What things are you holding onto that bring you joy? What things do you need to let go of to experience joy?

Interview with Sci-fi/Romance Author N. Ceves

I’m excited to share my first author interview with you today!

I recently met fellow author N. Ceves after she picked up my first book and found my blog. Through total divine intervention, we struck up a conversation via Facebook when she agreed to be my beta reader for my latest release. And recently, I became her beta reader for her new book, Even the Stars.


Let me just say that I started reading Even the Stars, a Christian sci-fi/romance, with some doubt. Why? I thought I wouldn’t be able to feel for the male character … who just so happens to not be human. You read that right. The hero of the book is an android. (I can hear all the Star Wars fans cheering now, haha.) I honestly wondered if I would be disappointed by the story and if it would be believable or relatable.

Well, let me tell you how wrong I was! Not only was I drawn into the story from the first sentence, I couldn’t put it down until the very last page. I also teared up several times throughout the book. Even after I finished it, I had deep philosophical/theological questions going around in my head for days … all because of an android. πŸ™‚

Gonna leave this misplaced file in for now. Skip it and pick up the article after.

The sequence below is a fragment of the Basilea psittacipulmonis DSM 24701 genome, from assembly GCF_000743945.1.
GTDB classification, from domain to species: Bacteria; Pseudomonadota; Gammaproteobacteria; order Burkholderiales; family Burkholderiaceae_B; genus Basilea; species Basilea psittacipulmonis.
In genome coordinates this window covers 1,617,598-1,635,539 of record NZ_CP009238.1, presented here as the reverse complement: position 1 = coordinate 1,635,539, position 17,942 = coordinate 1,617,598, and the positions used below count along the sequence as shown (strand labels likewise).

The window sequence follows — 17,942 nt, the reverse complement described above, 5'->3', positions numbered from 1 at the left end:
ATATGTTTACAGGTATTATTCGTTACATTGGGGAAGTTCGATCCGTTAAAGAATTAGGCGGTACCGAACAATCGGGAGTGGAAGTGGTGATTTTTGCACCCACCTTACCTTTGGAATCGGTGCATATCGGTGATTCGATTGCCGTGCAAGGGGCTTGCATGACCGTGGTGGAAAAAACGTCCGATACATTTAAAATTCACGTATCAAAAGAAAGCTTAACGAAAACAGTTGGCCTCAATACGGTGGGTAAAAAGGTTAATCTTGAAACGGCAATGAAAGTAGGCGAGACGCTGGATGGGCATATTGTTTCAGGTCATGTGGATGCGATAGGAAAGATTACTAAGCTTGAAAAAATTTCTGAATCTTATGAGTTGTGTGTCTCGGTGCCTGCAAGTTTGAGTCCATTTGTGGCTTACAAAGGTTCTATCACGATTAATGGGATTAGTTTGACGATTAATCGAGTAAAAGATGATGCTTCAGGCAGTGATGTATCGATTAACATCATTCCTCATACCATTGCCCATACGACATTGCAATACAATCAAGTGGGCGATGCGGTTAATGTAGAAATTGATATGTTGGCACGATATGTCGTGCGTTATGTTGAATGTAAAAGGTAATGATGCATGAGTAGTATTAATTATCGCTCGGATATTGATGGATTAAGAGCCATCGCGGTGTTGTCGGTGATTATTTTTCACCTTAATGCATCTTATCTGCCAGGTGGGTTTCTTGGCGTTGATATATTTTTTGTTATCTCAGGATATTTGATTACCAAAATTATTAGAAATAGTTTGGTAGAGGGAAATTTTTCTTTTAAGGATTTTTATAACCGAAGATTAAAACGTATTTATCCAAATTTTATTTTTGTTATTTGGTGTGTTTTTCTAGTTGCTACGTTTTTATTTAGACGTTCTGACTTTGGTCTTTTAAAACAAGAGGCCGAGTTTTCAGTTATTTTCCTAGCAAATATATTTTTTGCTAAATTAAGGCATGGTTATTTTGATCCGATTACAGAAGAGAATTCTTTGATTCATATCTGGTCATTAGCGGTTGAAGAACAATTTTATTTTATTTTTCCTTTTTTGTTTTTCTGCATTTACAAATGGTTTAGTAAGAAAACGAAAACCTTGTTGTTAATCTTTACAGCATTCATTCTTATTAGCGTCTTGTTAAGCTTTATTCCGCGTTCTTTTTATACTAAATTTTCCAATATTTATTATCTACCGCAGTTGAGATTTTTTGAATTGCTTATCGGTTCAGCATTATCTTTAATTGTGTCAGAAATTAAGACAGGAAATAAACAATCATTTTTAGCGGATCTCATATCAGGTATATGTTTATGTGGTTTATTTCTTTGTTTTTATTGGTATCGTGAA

Even the Stars left such a big impression on me that I decided to interview its author and find out more about her and the inspiration behind her book. I hope you enjoy getting to know her as much as I did. So, please sit down, share a pot of tea with us and meet your new favorite author, N. Ceves. πŸ™‚

Me: Please tell us about yourself (ie. your family, background, hobbies, etc).

N. Ceves: I am a wife, a mom, an indie author, a teacher of infants with special needs. I love reading and tea and learning. I am passionate about faith, social justice, equality, education, and peace. Did I mention tea? Total tea nerd.

Me: What prompted you to start writing? What genres do you like to read and write?